The Portuguese Protected Area of “Serra de Montejunto” was created in 1999  due to the national importance of its natural vegetation. It is located in the western part of the Iberian Peninsula (Portugal), comprised of 4897.39 ha and stretches over 15 km with a northeast (NE)–southwest (SW) orientation; is limited by the Cadaval municipality (East) and the Alenquer municipality (West); and is in the Lisbon District (Fig. 1). It is part of the Dividing Portuguese Sector integrated into the inner Mediterranean Region [9, 10], and in a biogeographic context, it is a Mediterranean bioclimate, with a mesomediterranean thermotype and subhumid to humid ombrotype, according to the Rivas-Martinez Worldwide Bioclimatic Classification  and the Monteiro-Henriques maps .
This territory contains important biophysical characteristics resulting from its unique geography, in that the studied area, a large anticline of calcareous origin whose summit reaches an altitude of 666 m enjoys a privileged geographic location, between the coast and the Tagus Valley, encompassing the Montejunto and the Estrela mountainous, acting as a barrier to the oceanic influence, separating the rainiest part of the country from the driest. The Protected Landscape of the Montejunto Mountain, marked by millennia of anthropic action, still holds some vestiges of the primeval vegetation, which testify to the potential of the region’s plant life within the scope of the Arisaro Simorrhini-Quercetum Broteroi oak forest. Concerned to the flora of Mediterranean influence, more than 750 taxa have been identified, divided by 91 botanical families, of which the Asteraceae, Fabaceae, Poaceae, and Lamiaceae families have more than a third of the floristic variety .
This is the specific area this work was conducted in and refers to as it explores the use of medicinal plants by the locals.
The fieldwork was carried out in 2014, between March and December. Working with 78 informants, we obtained data about 105 medicinal taxa, belonging to 46 botanical families and a corresponding total of 2808 use-reports. The information obtained in the interviews was about wild or cultivated plants, which were obtained by the interviewees themselves or by their family, and purchased plants were never considered. Local medicinal uses were identified and grouped into 10 categories: circulatory, dermatological, digestive, neurological, ophthalmological, reproductive, respiratory, skeleton and muscles, urinary, and other uses.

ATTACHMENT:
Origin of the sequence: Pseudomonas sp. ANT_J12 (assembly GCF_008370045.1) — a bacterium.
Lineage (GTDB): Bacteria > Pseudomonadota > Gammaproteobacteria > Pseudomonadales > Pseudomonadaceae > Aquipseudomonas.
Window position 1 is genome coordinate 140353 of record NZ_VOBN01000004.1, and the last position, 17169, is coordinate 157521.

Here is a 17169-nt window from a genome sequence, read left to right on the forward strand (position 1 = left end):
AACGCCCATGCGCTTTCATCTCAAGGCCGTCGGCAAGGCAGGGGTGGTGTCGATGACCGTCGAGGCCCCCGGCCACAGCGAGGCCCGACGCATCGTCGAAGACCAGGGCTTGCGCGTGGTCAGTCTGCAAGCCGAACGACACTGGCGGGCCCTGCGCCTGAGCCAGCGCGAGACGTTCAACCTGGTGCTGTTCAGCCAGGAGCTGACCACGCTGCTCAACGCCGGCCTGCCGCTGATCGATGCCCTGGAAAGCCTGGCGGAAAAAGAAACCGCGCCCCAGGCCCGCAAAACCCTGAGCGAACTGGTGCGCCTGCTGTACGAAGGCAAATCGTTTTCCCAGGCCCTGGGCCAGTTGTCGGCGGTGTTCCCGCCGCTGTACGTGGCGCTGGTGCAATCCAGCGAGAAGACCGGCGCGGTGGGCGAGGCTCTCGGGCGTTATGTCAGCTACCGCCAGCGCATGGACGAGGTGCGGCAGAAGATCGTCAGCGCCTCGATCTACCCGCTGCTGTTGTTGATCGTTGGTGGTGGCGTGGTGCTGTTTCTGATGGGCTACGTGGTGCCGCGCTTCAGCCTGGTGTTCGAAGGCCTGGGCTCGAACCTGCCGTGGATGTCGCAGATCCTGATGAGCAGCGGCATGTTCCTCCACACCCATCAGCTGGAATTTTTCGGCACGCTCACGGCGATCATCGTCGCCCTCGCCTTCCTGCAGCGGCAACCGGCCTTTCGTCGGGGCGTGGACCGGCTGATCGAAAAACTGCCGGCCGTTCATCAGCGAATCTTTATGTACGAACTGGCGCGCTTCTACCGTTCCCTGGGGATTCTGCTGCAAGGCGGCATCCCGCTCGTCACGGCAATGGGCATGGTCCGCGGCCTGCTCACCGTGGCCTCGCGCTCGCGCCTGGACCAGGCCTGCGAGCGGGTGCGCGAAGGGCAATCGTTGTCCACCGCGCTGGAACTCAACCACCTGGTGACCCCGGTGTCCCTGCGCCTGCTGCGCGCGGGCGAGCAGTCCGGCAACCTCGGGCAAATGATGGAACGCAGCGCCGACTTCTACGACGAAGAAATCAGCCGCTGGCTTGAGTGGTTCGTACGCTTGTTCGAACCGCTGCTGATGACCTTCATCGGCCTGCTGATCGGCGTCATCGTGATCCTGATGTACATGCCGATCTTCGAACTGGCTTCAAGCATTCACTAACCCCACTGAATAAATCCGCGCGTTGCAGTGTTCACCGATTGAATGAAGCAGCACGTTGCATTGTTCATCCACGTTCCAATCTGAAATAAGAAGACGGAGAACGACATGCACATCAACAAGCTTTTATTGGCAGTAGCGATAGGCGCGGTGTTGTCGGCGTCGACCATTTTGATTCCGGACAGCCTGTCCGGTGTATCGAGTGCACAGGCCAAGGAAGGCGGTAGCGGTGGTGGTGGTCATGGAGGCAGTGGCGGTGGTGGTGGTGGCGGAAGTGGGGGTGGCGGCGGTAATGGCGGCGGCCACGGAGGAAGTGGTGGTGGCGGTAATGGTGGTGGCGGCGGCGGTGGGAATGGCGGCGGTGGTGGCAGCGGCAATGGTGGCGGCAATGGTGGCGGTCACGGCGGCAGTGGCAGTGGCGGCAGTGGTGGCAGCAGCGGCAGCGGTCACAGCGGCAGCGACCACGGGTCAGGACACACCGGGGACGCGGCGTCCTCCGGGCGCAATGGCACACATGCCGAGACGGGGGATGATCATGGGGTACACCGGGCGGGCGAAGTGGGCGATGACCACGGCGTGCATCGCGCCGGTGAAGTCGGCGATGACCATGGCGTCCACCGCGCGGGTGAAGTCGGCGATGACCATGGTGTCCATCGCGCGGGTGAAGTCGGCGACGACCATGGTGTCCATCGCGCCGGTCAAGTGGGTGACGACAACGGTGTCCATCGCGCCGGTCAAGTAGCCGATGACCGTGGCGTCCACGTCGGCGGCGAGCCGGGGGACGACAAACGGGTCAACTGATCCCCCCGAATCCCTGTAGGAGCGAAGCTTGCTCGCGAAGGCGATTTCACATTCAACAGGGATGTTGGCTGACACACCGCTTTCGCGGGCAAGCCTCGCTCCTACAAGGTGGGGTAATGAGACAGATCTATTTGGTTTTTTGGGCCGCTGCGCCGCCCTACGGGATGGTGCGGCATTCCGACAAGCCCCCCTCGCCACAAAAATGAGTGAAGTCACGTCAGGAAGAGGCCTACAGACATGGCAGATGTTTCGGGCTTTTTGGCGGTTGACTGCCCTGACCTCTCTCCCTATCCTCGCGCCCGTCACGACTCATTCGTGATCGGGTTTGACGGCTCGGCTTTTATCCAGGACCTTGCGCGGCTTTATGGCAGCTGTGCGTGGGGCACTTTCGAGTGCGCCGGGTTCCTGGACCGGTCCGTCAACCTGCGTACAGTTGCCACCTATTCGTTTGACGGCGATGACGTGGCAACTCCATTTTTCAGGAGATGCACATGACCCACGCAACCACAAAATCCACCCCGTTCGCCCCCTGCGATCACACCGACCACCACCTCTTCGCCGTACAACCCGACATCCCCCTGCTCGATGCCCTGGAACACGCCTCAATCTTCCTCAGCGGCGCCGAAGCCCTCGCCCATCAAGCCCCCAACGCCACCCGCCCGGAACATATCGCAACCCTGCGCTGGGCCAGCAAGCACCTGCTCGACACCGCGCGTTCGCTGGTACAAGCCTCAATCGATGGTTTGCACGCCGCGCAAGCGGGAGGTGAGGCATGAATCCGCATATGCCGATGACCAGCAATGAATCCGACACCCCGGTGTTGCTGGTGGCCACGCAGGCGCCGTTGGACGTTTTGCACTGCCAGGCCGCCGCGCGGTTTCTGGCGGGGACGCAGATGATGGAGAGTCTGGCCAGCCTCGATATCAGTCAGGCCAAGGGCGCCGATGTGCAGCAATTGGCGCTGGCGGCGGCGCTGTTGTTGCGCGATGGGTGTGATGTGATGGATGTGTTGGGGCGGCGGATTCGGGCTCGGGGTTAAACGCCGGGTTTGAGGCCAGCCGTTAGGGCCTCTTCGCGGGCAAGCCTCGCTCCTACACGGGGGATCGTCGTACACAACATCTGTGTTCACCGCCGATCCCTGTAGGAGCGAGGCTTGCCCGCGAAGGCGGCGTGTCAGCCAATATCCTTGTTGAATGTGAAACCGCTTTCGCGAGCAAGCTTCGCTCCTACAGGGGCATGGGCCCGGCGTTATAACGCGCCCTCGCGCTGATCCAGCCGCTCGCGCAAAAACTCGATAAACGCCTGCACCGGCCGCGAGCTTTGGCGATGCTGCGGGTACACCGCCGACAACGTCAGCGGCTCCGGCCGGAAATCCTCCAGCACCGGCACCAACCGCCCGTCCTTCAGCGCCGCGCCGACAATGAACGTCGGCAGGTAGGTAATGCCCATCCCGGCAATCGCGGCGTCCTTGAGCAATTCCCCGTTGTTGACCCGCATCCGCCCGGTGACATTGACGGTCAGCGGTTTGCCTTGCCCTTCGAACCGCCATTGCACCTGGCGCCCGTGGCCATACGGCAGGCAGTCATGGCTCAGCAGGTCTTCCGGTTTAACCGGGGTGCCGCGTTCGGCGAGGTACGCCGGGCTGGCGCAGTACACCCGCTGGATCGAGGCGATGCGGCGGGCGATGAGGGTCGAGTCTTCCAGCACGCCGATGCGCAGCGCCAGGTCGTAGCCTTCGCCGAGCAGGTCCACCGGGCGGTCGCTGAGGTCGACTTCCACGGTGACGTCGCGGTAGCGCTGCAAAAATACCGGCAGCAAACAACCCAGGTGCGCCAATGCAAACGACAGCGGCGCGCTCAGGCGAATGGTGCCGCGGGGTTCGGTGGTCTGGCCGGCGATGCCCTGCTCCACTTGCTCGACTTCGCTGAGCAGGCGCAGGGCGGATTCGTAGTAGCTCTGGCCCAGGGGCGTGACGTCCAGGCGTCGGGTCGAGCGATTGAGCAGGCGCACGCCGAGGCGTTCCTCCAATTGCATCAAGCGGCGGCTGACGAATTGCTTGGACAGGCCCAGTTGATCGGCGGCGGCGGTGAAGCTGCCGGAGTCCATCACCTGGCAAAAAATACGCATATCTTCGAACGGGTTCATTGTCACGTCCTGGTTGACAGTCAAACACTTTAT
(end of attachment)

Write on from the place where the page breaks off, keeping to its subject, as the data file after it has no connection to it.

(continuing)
In gathering the data for the project, we used semi-structured ethnobotanical interviews [1, 14] that, while informal, were acquiesced by the participants through oral agreement. The people interviewed, in their local language (Portuguese language), were either current or former residents of the area, selected because of their knowledge on the subject. Most were recommended by other locals when the topic came into question.
To complement the interviews and aid in the identification of the plants, the informants were presented with photograph portfolios and a herbarium created by the authors or invited to a field walk. Some were interviewed a second time in order to expand on the already compiled information.
This knowledge of ethnopharmacological plant uses was transmitted through oral traditions (parents or other relatives). Many of informants referred that this knowledge was also been complemented by personal experience (45) and the youngest informants reported other sources, such as books (22), television, radio, or internet (20).
Of the total 78 interviewees, 55 were women. That represents 70% of the sample. The age of the sample varied from 19 to 94 years, averaging at 68 years old. Around 50% of this group was already retired. While four had higher education, the majority was not scientific literate, either not having gone to school or not having more than primary education (Table 1).
All medicinal plants reported were identified using the following literature: Coutinho , Franco [16, 17], Franco and Rocha-Afonso [18,19,20], and Castroviejo et al. [21,22,23,24,25,26,27,28,29,30,31,32,33,34,35,36]. To compare the existing Portuguese local names, we used Rocha , Fernandes and Carvalho , and Arias , and the scientific names of plant species were confirmed in accordance with the International Index of Plant Name (http://www.ipni.org) and the Plant List database (http://www.theplantlist.org).
Voucher specimens were prepared and deposited in the Herbarium “João de Carvalho e Vasconcelos” of the “Instituto Superior de Agronomia” (LISI), University of Lisbon.
Most of these medicinal plants are part of the floristic inventory of the Protected Landscape of “Serra de Montejunto” .
Ethnobotanical data analysis
This study was conducted in order to obtain data about the medicinal plants used in the region, their local Portuguese names, their medicinal uses and applications, preparation, administration, condition (fresh or dried), if it is actually used (yes or no), and parts of the plant used.
The information obtained during the interviews, recorded in Table 2, was statistically analyzed. The reported plants were grouped into 10 categories, based on the body systems, each of which is divided into several subcategories, in accordance with the information gathered from the informants.
To establish a deeper pharmacological knowledge of this region, the data was also assessed using quantitative analysis, namely ethnobotanical richness (R), relative frequency citation (RFC), cultural importance index (CI), and informant consensus factor (FIC).